JD Externship Programs
Information for Mentors
Information for Mentors Interested in Hosting a Vermont Law School Student
Basic Description of the Program
The JD Externship Program consists of full- and part-time offerings in which second- and third-year law students earn academic credits as they apprentice with experienced attorneys or judges in the field. Students can participate in the program in either the fall semester (August to December) or the spring semester (January to April).
The structure of our program encourages a one-to-one relationship between student and mentor, a relationship that gives students an unmatched opportunity to participate in and learn from the working life of experienced attorneys and judges.
What You Can Expect from Students
Students who enroll in our offerings spend 15 weeks on site working as legal apprentices without compensation. Our full-time students earn 13 academic credits, 11 of which are based upon their work on site and 2 of which are based upon their participation in the corresponding classroom component. Our part-time students work 3 hours per week per credit. For example, a 6-credit externship requires 2.4 days or 18 hours of work per week.
Types and Locations of Placements
Students apprentice with mentors in all types of practice settings, not only with mentors in government, nonprofits, and NGOs, but also with mentors in corporate practice, private practice, and in state and federal judicial chambers. Students also work with mentors in state legislatures and in Congress. Students are placed in all regions of the country as well as internationally.
Requirements to Be a Mentor
We use the word "mentor" to suggest a relationship that is more than that of supervisor/supervisee. The mentors we seek are attorneys or judges who are (1) experienced in their chosen specialty (we don't have a strict rule, but prefer lawyers who have 10 or more years of experience); (2) respected by the legal community; and (3) interested in the never-ending process of improving the profession through the training and mentoring of soon-to-be lawyers.
We encourage attorneys and judges to participate in our program if they:
- Can provide students a real-world environment that is educational;
- Can provide to externs hands-on legal assignments that are educational and will help them in their future career;
- Have sufficient space to accommodate an extern in the office;
- Have sufficient time to meet with externs each week and provide constructive feedback on performance.
How to Become a Mentor
The externship faculty at VLS are constantly developing the pool of interested mentors. Developing new mentors can begin with an inquiry from the mentor him/herself or from VLS faculty approaching a potential mentor. After identification of potential mentors, we contact the mentor directly to discuss the various components of the program. If the potential mentor is interested, we send a site description form, to be completed by the mentor, along with additional information about the program and VLS. The site description form asks mentors to detail the work of the office and what students can expect from the experience. When completing the site description form, mentors are strongly encouraged to be specific regarding student qualifications they would like to see in candidates. These qualifications may include, but are not limited to, specific course work, prelaw experience, or a second language. When the mentor completes the site description form and returns it to VLS, faculty compare the mentor's interests with the qualifications of student applicants.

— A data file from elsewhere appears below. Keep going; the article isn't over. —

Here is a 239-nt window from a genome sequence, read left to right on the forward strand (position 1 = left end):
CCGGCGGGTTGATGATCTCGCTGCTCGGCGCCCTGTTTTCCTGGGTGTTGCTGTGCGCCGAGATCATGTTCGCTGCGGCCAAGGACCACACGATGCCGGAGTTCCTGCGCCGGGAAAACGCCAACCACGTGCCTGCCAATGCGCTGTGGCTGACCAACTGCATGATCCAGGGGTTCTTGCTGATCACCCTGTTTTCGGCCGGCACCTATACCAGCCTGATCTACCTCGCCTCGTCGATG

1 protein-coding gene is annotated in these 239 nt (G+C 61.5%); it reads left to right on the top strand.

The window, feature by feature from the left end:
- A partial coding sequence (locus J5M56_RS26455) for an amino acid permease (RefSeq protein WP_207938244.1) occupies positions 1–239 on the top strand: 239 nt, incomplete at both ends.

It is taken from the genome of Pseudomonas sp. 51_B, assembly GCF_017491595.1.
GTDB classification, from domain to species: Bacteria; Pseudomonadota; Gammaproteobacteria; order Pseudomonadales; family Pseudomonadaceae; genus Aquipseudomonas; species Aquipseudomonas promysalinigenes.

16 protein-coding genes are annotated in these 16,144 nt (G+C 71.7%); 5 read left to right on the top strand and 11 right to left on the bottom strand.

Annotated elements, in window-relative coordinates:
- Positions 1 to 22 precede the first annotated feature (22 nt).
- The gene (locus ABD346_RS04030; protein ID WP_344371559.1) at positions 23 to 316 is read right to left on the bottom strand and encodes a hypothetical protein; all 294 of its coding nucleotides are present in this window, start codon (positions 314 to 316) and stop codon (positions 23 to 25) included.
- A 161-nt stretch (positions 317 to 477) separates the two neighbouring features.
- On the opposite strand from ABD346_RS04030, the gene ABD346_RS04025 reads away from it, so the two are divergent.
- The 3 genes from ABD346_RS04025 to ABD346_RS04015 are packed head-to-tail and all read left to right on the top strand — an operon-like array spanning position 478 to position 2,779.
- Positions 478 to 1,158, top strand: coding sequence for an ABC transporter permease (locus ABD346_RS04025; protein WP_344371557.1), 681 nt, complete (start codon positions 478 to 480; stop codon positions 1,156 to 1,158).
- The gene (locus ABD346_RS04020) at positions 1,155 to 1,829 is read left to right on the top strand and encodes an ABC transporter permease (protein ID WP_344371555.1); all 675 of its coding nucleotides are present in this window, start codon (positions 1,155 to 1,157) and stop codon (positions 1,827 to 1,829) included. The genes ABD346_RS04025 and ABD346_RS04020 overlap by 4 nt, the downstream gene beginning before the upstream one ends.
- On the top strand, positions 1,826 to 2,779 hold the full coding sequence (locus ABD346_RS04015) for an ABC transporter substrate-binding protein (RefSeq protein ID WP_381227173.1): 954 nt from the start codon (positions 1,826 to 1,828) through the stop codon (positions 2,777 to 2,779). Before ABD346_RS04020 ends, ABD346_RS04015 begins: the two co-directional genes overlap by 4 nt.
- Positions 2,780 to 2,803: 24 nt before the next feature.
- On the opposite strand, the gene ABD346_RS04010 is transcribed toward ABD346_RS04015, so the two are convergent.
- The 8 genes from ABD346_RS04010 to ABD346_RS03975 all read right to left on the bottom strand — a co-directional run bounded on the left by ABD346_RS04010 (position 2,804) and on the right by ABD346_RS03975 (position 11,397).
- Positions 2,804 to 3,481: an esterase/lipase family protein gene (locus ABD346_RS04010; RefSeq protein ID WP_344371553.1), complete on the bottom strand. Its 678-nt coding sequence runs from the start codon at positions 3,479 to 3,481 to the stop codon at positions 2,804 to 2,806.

If you are interested and have not had an inquiry from our office, you can request a copy of the site description form from our program coordinator, Shannon Leach at email@example.com.
When a student expresses initial interest in our program, the faculty member who serves as director provides and/or oversees pre-enrollment counseling. The counseling process allows the student to explore the role a semester-long practicum might play in the student's legal education and how it could influence the student's choices and decisions following graduation. It is the pre-enrollment counselor's responsibility to get a snapshot of each student's academic and career goals at the time of the match, to explore the student's prior experience and current ability to contribute to the work of a mentor as the student learns, to work with the student to identify potential mentors with whom the student might apprentice, and to work with the student until an appropriate match between student and mentor is made.
After the counseling process is concluded for all students, the externship faculty meets to assess the students' interests both geographically and substantively. The actual match between student and mentor usually begins with a phone call or letter from the pre-enrollment counselor to the mentor. The counselor describes the particular student interested in the placement and asks if the mentor might be interested in hosting a student. If a match appears possible, we send a copy of the student's resume, list of references, and one or more writing samples. After reviewing the student's supporting paperwork, if the student/mentor match still appears to be a good one, we strongly encourage a personal meeting between mentor and student. If that is impossible due to conditions of distance and timing, we recommend a telephone interview. After the mentor and student meet, the pre-enrollment counselor talks with them both. If they are both pleased with the proposed match, VLS sends a letter of confirmation.
For more information please contact:
Visiting Professor Christine Cimini, Director of Externship Programs
802-831-1281, firstname.lastname@example.org or
Shannon Leach, Program Coordinator, 802-831-1259, email@example.com.